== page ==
Reactome: A Curated Pathway Database

MAPK family signaling cascades

Stable Identifier
R-HSA-5683057
Type
Pathway
Species
Homo sapiens
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Summation

The mitogen activated protein kinases (MAPKs) are a family of conserved protein serine threonine kinases that respond to varied extracellular stimuli to activate intracellular processes including gene expression, metabolism, proliferation, differentiation and apoptosis, among others.
The classic MAPK cascades, including the ERK1/2 pathway, the p38 MAPK pathway, the JNK pathway and the ERK5 pathway are characterized by three tiers of sequentially acting, activating kinases (reviewed in Kryiakis and Avruch, 2012; Cargnello and Roux, 2011). The MAPK kinase kinase kinase (MAPKKK), at the top of the cascade, is phosphorylated on serine and threonine residues in response to external stimuli; this phosphorylation often occurs in the context of an interaction between the MAPKKK protein and a member of the RAS/RHO family of small GTP-binding proteins. Activated MAPKKK proteins in turn phosphorylate the dual-specificity MAPK kinase proteins (MAPKK), which ultimately phosphorylate the MAPK proteins in a conserved Thr-X-Tyr motif in the activation loop.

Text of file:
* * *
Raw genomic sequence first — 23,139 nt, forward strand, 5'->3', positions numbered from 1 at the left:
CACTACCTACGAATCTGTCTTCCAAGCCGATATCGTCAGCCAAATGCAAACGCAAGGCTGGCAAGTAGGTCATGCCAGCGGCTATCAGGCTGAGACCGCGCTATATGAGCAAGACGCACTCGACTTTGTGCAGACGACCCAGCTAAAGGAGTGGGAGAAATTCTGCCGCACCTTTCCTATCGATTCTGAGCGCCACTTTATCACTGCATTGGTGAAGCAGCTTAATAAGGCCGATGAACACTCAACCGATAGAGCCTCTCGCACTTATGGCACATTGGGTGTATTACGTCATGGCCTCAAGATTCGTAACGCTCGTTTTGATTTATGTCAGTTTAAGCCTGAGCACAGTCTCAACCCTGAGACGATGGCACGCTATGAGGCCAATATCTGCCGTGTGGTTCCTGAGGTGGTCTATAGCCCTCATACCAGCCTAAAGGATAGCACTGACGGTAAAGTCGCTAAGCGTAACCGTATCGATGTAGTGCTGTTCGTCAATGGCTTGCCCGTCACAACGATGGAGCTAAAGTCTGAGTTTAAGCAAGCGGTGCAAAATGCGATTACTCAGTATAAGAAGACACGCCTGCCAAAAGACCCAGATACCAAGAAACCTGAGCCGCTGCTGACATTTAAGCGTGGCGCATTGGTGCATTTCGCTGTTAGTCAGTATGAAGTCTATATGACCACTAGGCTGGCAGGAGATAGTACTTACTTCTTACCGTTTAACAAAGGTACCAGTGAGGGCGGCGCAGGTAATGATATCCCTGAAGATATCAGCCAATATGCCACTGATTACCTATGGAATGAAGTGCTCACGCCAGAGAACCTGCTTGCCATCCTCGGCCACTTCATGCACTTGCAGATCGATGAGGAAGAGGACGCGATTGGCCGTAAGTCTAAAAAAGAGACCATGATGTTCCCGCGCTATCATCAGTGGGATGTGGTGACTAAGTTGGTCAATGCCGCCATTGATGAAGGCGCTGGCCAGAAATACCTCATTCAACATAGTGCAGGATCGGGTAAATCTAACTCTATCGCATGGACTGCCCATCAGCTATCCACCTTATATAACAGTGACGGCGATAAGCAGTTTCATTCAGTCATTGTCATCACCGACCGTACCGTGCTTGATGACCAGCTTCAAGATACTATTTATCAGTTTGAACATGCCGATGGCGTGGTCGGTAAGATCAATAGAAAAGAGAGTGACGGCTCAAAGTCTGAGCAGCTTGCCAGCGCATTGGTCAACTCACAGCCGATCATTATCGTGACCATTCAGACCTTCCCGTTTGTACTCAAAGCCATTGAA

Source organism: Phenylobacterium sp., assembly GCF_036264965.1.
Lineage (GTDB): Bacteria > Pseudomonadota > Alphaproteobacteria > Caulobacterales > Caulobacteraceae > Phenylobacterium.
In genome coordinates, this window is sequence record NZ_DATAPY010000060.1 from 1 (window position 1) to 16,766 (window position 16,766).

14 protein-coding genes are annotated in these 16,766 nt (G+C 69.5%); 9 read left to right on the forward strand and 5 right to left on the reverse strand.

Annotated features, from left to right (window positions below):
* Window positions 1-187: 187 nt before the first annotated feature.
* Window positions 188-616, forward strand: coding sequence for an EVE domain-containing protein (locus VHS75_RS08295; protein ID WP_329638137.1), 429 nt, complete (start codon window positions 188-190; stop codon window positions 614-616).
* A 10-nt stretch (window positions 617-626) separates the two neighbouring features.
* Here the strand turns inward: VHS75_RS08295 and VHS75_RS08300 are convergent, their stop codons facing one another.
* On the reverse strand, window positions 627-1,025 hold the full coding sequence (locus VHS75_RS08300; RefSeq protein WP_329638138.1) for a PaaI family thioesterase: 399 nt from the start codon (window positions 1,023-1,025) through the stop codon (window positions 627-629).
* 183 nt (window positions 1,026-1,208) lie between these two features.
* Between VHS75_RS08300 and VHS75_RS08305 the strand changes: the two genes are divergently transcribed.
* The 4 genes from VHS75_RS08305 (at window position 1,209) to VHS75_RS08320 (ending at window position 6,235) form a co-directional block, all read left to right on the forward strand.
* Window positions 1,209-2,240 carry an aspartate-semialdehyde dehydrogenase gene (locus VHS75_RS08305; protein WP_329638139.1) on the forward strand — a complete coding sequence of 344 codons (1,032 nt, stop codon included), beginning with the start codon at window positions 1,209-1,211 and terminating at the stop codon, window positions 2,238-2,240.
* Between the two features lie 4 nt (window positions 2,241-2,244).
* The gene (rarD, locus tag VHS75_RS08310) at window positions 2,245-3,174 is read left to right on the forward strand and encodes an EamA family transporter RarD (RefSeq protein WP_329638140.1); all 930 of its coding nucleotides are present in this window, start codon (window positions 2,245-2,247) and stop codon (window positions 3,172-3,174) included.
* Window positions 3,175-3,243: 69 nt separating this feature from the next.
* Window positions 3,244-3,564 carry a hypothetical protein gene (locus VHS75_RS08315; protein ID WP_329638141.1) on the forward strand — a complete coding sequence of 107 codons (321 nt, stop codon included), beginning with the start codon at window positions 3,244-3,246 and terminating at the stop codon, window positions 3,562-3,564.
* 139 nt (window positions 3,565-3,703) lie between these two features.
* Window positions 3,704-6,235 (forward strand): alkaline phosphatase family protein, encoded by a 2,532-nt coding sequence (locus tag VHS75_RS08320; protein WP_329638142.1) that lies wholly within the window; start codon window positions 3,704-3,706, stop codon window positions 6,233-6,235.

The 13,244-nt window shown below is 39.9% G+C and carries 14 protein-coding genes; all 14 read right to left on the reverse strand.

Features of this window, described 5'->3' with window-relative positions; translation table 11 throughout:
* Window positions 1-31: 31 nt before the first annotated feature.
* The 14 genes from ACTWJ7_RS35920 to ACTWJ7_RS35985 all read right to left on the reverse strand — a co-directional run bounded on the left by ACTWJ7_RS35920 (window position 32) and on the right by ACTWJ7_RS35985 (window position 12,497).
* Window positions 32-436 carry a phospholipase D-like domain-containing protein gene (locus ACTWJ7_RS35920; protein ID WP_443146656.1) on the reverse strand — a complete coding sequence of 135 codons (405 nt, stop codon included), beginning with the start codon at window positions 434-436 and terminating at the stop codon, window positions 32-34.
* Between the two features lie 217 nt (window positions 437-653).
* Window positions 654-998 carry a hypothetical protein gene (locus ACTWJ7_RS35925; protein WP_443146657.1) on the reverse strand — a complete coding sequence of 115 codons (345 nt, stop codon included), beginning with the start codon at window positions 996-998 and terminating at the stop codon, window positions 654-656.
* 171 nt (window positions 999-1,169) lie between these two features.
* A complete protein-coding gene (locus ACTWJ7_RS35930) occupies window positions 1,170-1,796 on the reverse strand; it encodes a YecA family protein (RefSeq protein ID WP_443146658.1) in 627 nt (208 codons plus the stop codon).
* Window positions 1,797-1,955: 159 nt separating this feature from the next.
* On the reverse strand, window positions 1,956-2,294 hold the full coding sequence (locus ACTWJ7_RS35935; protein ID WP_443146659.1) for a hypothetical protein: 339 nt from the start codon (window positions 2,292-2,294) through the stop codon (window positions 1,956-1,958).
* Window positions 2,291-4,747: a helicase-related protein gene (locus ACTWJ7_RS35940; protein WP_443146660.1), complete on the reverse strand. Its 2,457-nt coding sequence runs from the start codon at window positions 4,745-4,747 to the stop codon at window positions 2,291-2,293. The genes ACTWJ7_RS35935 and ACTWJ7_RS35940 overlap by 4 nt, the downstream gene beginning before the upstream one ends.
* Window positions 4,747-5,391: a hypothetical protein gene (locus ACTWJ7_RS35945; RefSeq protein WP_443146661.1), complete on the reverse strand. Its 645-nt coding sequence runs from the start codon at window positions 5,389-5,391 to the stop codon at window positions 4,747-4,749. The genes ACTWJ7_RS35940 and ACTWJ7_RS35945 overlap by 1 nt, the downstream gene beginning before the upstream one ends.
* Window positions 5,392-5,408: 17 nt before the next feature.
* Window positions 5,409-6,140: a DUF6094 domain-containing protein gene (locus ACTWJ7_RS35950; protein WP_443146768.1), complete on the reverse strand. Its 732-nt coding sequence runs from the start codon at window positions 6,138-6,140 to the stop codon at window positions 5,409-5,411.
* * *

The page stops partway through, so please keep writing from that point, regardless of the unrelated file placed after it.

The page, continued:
Less is known about the activation of the atypical families of MAPKs, which include the ERK3/4 signaling cascade, the ERK7 cascade and the NLK cascade. Although the details are not fully worked out, these MAPK proteins don't appear to be phosphorylated downstream of a 3-tiered kinase system as described above (reviewed in Coulombe and Meloche, 2007; Cargnello and Roux, 2011) .
Both conventional and atypical MAPKs are proline-directed serine threonine kinases and, once activated, phosphorylate substrates in the consensus P-X-S/T-P site. Both cytosolic and nuclear targets of MAPK proteins have been identified and upon stimulation, a proportion of the phosphorylated MAPKs relocalize from the cytoplasm to the nucleus. In some cases, nuclear translocation may be accompanied by dimerization, although the relationship between these two events is not fully elaborated (reviewed in Kryiakis and Avruch, 2012; Cargnello and Roux, 2011; Plotnikov et al, 2010).

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